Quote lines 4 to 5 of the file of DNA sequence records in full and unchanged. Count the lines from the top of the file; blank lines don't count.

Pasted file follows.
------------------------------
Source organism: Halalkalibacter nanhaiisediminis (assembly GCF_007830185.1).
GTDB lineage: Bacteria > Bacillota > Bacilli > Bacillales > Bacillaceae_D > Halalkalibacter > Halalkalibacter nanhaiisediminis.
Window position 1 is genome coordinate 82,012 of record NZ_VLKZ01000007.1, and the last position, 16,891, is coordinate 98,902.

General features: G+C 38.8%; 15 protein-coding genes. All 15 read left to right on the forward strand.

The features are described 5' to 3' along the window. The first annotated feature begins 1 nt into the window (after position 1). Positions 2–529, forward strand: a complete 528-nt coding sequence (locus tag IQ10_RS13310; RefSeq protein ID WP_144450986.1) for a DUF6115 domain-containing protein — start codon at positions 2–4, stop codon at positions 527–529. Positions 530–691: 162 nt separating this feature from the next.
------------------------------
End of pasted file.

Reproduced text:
General features: G+C 38.8%; 15 protein-coding genes. All 15 read left to right on the forward strand.

The features are described 5' to 3' along the window. The first annotated feature begins 1 nt into the window (after position 1). Positions 2–529, forward strand: a complete 528-nt coding sequence (locus tag IQ10_RS13310; RefSeq protein ID WP_144450986.1) for a DUF6115 domain-containing protein — start codon at positions 2–4, stop codon at positions 527–529. Positions 530–691: 162 nt separating this feature from the next.